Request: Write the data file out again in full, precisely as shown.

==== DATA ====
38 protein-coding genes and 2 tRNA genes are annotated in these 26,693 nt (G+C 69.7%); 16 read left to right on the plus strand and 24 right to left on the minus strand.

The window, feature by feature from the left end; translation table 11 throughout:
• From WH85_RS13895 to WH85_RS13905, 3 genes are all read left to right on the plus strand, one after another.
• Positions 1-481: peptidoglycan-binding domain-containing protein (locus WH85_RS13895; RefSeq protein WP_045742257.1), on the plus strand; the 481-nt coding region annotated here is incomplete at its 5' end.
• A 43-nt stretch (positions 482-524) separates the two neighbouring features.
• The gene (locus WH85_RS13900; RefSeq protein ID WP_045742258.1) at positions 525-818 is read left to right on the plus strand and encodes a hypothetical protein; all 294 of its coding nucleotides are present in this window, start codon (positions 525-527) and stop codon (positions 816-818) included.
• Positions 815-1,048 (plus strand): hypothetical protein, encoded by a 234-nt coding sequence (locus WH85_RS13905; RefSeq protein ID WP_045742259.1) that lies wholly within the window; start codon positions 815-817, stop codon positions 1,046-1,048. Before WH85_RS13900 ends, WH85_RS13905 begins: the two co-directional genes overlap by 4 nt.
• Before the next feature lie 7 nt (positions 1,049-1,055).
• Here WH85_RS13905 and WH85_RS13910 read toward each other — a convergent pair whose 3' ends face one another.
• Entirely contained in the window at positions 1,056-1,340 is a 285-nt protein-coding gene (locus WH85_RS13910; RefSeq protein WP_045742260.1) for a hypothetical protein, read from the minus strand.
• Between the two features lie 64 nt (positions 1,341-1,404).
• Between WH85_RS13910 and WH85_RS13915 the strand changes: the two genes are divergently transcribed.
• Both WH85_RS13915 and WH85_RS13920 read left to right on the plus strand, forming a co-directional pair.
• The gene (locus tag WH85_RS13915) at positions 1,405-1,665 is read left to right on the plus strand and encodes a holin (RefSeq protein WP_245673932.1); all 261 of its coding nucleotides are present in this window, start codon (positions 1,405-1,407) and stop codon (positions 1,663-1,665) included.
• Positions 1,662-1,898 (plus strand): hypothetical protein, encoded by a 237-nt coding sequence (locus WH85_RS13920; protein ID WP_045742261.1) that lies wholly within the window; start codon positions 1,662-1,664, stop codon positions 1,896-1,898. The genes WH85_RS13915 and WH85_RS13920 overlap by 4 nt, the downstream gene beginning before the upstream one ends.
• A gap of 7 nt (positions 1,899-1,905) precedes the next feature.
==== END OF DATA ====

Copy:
38 protein-coding genes and 2 tRNA genes are annotated in these 26,693 nt (G+C 69.7%); 16 read left to right on the plus strand and 24 right to left on the minus strand.

The window, feature by feature from the left end; translation table 11 throughout:
• From WH85_RS13895 to WH85_RS13905, 3 genes are all read left to right on the plus strand, one after another.
• Positions 1-481: peptidoglycan-binding domain-containing protein (locus WH85_RS13895; RefSeq protein WP_045742257.1), on the plus strand; the 481-nt coding region annotated here is incomplete at its 5' end.
• A 43-nt stretch (positions 482-524) separates the two neighbouring features.
• The gene (locus WH85_RS13900; RefSeq protein ID WP_045742258.1) at positions 525-818 is read left to right on the plus strand and encodes a hypothetical protein; all 294 of its coding nucleotides are present in this window, start codon (positions 525-527) and stop codon (positions 816-818) included.
• Positions 815-1,048 (plus strand): hypothetical protein, encoded by a 234-nt coding sequence (locus WH85_RS13905; RefSeq protein ID WP_045742259.1) that lies wholly within the window; start codon positions 815-817, stop codon positions 1,046-1,048. Before WH85_RS13900 ends, WH85_RS13905 begins: the two co-directional genes overlap by 4 nt.
• Before the next feature lie 7 nt (positions 1,049-1,055).
• Here WH85_RS13905 and WH85_RS13910 read toward each other — a convergent pair whose 3' ends face one another.
• Entirely contained in the window at positions 1,056-1,340 is a 285-nt protein-coding gene (locus WH85_RS13910; RefSeq protein WP_045742260.1) for a hypothetical protein, read from the minus strand.
• Between the two features lie 64 nt (positions 1,341-1,404).
• Between WH85_RS13910 and WH85_RS13915 the strand changes: the two genes are divergently transcribed.
• Both WH85_RS13915 and WH85_RS13920 read left to right on the plus strand, forming a co-directional pair.
• The gene (locus tag WH85_RS13915) at positions 1,405-1,665 is read left to right on the plus strand and encodes a holin (RefSeq protein WP_245673932.1); all 261 of its coding nucleotides are present in this window, start codon (positions 1,405-1,407) and stop codon (positions 1,663-1,665) included.
• Positions 1,662-1,898 (plus strand): hypothetical protein, encoded by a 237-nt coding sequence (locus WH85_RS13920; protein ID WP_045742261.1) that lies wholly within the window; start codon positions 1,662-1,664, stop codon positions 1,896-1,898. The genes WH85_RS13915 and WH85_RS13920 overlap by 4 nt, the downstream gene beginning before the upstream one ends.
• A gap of 7 nt (positions 1,899-1,905) precedes the next feature.